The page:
The increased use of psychostimulants in Australia is a major concern. People using psychostimulants often do not access traditional treatment services, as their need is often greatest outside of regular office hours.
Treatment and Intervention
There is a growing body of research evidence demonstrating the impact of a range of pre-sentence diversion options at engaging substance misusing defendants in treatment, and reducing illicit drug use and ‘related’ offending in both Australian and British contexts.
In 2000, a national commitment has been made to expand access to antiretroviral (ARVs) in Vietnam. However, the number of patients infected with HIV in need of ARV has far exceeded the supply of ARVs. Little has been done on cost and effectiveness of antiretroviral treatment in Vietnam.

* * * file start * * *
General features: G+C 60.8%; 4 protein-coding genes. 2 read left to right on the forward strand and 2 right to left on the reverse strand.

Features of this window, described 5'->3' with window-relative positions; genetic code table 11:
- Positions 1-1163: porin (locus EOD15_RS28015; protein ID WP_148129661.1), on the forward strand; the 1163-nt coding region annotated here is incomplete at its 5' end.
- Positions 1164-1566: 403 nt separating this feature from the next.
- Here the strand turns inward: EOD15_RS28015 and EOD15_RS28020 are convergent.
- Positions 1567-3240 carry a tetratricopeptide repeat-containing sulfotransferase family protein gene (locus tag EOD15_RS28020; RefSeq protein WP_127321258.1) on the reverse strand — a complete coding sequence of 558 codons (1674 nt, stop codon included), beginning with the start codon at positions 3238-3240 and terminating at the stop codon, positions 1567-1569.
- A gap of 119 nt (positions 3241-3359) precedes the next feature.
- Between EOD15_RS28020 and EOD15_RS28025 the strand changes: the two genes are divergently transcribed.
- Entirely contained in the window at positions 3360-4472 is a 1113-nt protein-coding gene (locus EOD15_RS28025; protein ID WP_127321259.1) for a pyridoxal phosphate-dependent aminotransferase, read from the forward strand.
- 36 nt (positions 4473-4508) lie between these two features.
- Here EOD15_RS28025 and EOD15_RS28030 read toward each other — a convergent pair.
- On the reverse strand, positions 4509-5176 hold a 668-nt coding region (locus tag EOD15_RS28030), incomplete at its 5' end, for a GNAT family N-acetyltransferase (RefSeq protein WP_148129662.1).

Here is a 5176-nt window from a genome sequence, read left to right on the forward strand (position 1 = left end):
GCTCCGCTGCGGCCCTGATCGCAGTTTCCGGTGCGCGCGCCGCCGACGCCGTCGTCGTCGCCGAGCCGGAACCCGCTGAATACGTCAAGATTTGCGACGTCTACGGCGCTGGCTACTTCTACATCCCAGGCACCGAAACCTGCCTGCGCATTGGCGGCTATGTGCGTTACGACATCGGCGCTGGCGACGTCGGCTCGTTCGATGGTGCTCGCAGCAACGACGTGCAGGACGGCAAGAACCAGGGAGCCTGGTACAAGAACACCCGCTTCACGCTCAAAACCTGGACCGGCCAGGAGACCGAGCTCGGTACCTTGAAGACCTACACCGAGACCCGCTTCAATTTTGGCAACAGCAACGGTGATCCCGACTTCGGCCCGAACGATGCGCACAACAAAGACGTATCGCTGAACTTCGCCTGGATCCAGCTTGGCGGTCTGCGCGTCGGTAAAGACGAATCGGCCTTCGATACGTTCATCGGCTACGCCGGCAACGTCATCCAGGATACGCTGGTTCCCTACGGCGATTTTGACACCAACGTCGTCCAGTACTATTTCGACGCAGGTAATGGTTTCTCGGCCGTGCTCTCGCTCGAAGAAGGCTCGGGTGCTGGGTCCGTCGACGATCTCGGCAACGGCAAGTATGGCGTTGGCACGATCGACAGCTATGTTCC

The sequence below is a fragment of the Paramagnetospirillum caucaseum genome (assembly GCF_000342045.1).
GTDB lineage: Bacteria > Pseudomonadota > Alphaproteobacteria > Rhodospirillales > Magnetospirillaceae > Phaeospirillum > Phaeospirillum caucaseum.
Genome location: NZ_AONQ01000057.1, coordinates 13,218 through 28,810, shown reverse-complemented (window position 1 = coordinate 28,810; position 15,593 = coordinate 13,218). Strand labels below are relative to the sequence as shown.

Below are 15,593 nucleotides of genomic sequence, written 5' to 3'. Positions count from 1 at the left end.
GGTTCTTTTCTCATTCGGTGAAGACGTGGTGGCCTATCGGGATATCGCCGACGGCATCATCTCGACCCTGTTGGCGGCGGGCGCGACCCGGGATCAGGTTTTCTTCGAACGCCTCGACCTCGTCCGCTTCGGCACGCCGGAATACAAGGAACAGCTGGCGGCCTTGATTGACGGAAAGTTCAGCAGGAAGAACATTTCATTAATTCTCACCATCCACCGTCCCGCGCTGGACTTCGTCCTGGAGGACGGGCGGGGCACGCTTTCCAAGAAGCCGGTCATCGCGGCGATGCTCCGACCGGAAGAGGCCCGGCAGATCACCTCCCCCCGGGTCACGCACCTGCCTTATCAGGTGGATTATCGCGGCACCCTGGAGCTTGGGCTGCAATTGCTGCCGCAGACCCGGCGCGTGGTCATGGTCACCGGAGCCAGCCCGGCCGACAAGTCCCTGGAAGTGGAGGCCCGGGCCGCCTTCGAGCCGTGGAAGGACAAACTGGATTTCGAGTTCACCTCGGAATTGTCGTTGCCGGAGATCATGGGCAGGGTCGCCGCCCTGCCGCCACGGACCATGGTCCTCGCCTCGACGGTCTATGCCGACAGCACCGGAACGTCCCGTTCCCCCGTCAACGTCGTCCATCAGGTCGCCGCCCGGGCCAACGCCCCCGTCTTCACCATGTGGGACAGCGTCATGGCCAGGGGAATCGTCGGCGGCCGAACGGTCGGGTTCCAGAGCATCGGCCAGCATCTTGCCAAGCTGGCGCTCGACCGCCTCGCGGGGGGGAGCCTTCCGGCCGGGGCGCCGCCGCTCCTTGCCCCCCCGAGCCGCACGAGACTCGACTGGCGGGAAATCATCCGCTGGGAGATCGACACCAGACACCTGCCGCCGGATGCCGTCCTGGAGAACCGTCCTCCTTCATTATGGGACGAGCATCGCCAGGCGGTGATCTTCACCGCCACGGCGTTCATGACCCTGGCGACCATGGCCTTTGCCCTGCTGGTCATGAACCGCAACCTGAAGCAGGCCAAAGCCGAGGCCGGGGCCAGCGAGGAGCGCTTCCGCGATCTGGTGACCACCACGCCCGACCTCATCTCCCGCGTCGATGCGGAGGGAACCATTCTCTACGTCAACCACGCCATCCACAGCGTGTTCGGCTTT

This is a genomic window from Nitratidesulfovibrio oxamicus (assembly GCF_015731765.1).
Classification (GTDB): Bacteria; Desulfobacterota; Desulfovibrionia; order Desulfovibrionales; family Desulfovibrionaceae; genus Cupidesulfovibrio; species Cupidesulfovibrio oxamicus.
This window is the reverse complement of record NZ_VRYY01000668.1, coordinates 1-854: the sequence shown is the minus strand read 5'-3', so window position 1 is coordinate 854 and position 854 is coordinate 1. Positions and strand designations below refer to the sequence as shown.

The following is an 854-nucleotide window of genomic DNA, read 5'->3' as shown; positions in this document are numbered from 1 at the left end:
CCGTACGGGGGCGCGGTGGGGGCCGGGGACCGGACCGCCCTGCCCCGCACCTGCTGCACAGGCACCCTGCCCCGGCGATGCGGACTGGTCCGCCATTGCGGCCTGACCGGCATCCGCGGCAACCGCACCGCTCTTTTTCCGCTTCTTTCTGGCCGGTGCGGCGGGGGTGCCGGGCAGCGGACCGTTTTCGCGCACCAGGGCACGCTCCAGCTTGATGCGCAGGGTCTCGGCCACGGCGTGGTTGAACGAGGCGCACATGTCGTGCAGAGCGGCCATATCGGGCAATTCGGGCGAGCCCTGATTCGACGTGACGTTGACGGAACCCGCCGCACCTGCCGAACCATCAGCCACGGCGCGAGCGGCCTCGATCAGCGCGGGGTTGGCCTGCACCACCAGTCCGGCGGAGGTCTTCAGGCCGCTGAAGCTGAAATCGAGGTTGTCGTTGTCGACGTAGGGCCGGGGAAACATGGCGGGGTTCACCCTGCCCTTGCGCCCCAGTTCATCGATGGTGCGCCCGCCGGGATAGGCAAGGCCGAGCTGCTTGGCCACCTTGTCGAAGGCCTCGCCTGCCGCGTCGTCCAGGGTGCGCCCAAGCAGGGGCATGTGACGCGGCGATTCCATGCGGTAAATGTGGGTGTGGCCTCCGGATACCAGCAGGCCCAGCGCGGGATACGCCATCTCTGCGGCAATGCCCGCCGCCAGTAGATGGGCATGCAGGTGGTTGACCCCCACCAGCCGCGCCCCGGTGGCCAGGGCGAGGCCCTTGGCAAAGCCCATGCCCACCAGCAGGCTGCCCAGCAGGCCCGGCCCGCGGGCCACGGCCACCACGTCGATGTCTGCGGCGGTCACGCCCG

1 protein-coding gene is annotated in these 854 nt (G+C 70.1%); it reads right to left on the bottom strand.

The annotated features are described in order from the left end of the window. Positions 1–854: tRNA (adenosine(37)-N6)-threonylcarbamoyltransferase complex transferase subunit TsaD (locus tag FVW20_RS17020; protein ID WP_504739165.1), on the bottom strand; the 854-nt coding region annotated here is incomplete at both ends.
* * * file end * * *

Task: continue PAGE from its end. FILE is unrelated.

It is known that women experiencing homelessness are at high risk of unintended pregnancy (Gelberg 2007).
In recent years, there has been a focus on developing practice guidelines to facilitate the delivery of evidenced-based interventions.
Prevalence rates of mental disorders among homeless persons typically exceed general population estimates. Despite the high level of need in the homeless population, access to appropriate services is limited, particularly among those with co-occurring substance use and other mental disorders.
Ecstasy is one of the few drugs that has become more prominent within the Australian community, particularly among young people.